71. Welcome to Botswana

The following was taken from a Change.org email dated March 25, 2020

– Welcome to Botswana –
Where Rich People Can Kill Elephants

Image Source: Change.org

Kenya has banned the practice of trophy hunting.
Botswana had formally joined in the ban, but has now chosen to reinstate elephant hunting.
Foreign hunters will be allowed to kill 202 of its elephants.


Most of the foreign hunters who go to Africa are from the United States.
The average cost for foreign trophy hunters to purchase hunting rights, travel, hire a professional to accompany them and pay for taxidermy is approximately $71,000.

Elephants help support the health of our planet. They spread the seeds from the plants they have eaten, dispersing plant life to other areas. They dig water holes in dry river beds that other animals use as a water source as well as creating trails that serve as fire breakers. Elephants help the local economies through eco-tourism.  Eco-tourism is a $2 billion-dollar industry, while reintroducing hunting contributes to only 1.9% of tourism.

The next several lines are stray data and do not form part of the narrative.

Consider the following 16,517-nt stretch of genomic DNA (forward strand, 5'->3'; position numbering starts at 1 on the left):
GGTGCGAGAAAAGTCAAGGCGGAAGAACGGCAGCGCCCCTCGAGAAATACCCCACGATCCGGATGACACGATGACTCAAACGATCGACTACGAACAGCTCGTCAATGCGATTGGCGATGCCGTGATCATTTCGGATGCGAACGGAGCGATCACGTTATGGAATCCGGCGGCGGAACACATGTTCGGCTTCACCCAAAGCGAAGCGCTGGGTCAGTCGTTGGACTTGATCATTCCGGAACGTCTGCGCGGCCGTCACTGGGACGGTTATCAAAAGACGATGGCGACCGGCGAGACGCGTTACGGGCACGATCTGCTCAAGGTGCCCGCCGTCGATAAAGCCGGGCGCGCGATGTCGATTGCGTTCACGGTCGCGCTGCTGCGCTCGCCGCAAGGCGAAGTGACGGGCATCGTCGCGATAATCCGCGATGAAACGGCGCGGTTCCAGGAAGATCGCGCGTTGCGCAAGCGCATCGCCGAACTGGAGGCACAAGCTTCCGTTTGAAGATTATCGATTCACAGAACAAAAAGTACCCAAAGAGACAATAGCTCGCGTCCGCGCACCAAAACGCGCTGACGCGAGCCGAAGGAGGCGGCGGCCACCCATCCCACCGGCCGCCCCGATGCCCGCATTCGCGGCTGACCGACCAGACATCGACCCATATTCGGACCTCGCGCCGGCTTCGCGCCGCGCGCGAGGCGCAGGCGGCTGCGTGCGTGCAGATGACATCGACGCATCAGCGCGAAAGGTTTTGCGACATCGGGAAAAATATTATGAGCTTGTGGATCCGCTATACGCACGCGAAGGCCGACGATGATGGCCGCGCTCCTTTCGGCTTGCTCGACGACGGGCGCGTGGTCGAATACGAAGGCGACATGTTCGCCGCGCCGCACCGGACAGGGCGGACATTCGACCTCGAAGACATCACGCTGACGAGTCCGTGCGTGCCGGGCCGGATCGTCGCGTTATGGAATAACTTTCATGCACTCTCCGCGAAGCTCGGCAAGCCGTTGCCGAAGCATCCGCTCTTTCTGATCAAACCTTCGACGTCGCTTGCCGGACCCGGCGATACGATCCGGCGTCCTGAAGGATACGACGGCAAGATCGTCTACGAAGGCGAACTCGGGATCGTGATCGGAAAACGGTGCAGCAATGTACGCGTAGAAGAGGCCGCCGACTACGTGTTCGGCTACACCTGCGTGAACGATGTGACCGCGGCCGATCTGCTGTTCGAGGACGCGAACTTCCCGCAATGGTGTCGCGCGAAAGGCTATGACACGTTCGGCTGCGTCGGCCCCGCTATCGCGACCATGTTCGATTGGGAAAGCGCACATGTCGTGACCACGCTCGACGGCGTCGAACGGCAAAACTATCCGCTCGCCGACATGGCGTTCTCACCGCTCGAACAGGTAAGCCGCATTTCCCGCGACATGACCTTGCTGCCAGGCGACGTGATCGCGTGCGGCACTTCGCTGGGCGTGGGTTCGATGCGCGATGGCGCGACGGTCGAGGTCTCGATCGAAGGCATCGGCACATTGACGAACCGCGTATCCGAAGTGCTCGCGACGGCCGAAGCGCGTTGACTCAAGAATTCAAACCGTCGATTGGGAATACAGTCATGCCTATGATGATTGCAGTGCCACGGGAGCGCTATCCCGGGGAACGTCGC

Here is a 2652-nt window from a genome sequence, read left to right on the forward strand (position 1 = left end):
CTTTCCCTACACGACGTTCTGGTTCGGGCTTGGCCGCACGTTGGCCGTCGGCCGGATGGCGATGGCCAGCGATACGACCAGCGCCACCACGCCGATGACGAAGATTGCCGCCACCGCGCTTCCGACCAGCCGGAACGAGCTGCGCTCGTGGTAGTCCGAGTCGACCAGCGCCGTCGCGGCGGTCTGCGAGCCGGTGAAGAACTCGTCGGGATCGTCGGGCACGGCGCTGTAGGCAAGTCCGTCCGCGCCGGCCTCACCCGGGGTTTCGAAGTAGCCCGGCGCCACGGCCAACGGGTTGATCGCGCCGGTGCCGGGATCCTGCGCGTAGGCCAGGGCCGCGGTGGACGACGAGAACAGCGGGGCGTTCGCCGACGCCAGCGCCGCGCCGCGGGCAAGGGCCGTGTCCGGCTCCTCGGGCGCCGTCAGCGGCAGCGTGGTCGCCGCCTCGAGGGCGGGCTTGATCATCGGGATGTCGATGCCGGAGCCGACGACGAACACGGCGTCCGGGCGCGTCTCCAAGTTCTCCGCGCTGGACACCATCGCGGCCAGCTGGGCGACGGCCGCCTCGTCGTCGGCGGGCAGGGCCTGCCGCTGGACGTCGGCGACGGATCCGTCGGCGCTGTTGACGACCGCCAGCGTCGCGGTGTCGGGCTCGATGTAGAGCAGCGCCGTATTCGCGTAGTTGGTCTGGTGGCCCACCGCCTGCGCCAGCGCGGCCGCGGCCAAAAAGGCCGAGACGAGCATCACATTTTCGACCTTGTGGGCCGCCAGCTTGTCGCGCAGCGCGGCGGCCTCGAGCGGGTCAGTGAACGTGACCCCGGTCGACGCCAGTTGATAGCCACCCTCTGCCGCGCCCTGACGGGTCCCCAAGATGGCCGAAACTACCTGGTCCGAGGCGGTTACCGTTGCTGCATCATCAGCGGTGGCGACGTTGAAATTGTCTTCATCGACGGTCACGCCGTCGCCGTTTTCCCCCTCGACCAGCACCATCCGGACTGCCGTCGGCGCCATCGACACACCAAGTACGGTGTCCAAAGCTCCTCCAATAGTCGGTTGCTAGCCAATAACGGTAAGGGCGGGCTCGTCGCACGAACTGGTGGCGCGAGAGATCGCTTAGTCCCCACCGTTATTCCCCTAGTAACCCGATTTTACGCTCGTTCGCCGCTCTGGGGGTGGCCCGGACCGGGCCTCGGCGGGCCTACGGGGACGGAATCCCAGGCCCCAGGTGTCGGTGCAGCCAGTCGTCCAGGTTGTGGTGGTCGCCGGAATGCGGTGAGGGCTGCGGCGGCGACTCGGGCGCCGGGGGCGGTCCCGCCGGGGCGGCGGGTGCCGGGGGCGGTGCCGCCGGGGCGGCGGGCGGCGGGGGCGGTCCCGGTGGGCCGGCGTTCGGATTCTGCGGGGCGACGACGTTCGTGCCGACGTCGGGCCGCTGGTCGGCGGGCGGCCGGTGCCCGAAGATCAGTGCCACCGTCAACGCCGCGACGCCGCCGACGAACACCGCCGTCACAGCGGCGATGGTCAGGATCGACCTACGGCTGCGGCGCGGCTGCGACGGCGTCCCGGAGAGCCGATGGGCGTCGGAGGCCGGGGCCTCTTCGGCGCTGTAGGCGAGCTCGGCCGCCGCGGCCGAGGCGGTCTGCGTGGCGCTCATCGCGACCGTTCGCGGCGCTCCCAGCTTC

The U.S. Fish and Wildlife Service has held Crush Ivory Days in various sites over the years.

In Colorado, U.S. officials destroyed more than 6 tons of confiscated ivory tusks, carvings and jewelry — the bulk of the U.S. “blood ivory” stockpile — and urged other nations to follow suit to fight a $10 billion global trade that slaughters tens of thousands of elephants each year.

There are two bills that have been introduced in U.S. Congress (the CECIL and Protect Acts) that will ban trophy hunting imports from crossing American borders. The fate of these bills is unknown at the time of this posting.

Change.org is asking everyone to consider contacting his/her representative in support of these bills.